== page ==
Fast glass is a photography term for a lens with a wide open f-stop. A lens with an f-stop that goes down to 2.8 or smaller is considered fast. While f-stop is a range of numbers, photographers usually only talk about the low end. I was using the zoom lens that I got with the camera body and it was a f-5.6 lens, which is slow, slow, slow.
F-stop is how far open the camera lens is to light, not what fraction of a second the camera lens is open to light. Imagine a pinhole in an air mattress. It's a teeny tiny hole, so the air will leave slowly. Pop open the valve on the air mattress and it goes flat in a couple of minutes. Drain that mattress by slashing it wide open with a knife and it will go flat in an instant. F-22 is a pinhole. F-5.6 is the valve. F-1.8 is a big slash. In photographic terms, I'd been limited to pinhole or valve. I wanted the slash of a low f-stop.
Where did f-stop numbers come from? They are a count of the number of times a circle could be fit into the area of the lens. Just like counting how many circles I could cut out of a single piece of paper. If I am cutting large circles, I can only get 2.8 circles. If I cut small circles, I can fit 22 of them in the same size piece of paper. I'm not cutting some small circles and some large ones from one sheet of paper, all my circles from a single piece of paper are the same size.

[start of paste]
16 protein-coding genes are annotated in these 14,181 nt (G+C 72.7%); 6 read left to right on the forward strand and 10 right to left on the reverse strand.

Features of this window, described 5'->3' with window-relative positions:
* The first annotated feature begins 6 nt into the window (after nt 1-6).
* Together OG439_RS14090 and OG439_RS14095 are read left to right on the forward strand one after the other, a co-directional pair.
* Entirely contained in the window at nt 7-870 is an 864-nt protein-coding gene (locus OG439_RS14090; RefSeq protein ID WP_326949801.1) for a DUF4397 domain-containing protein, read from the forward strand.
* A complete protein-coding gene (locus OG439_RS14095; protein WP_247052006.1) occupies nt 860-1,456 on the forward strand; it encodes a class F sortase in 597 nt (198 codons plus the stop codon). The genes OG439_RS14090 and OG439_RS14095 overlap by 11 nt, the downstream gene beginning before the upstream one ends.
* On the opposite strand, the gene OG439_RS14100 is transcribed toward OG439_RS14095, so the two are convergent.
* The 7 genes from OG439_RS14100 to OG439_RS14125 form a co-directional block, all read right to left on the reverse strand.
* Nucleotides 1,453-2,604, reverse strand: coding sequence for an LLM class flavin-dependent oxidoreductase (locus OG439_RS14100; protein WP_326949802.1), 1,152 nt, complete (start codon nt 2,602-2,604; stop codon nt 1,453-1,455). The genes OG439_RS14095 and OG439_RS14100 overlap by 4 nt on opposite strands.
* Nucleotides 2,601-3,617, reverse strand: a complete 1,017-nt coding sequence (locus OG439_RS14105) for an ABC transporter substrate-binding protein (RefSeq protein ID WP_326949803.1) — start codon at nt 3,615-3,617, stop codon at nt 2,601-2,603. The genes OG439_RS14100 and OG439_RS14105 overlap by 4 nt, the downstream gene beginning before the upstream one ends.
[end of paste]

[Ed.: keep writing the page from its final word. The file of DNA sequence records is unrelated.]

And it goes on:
And if that wouldn't be enough to confuse a person, when I talk about f-stop and how I've set my camera, I stop down by using a high number, like f-18 or f-22. I go wide open with a low number, like f-2.8. That's because the f-stop number is describing the size of a circular hole in the center of the lens that can be made very big, at f-2.8, or it can be turned into a pinhole in the center of the lens, at f-22. I constrict it down to a small opening and say I've stopped way down.
Without the large opening of a low f-stop, it is harder to get enough light into my camera to get a good picture. I can keep the shutter open a long time and end up with blurry photos, or I can use a flash to get extra light and everything looks flat, because that's how flashes work. A third option is to push the ISO up above 800 and the photo will have speckles all over it, called noise. I can fix some of the noise with software like Noise Ninja, but I'd much rather not have it in the first place.
Fast zoom lenses are horribly expensive. I could easily buy a used car for the money I would spend on a fast zoom lens. I'd get f-2.8 and I'd be thrilled. A 50 mm fixed focus lens is famous for being super-duper fast and inexpensive, as far as lenses go. I got mine for $125.00 and I didn't shop around. I spotted it, I had to have it. The best f-stop is 1.8. I'm disgustingly happy.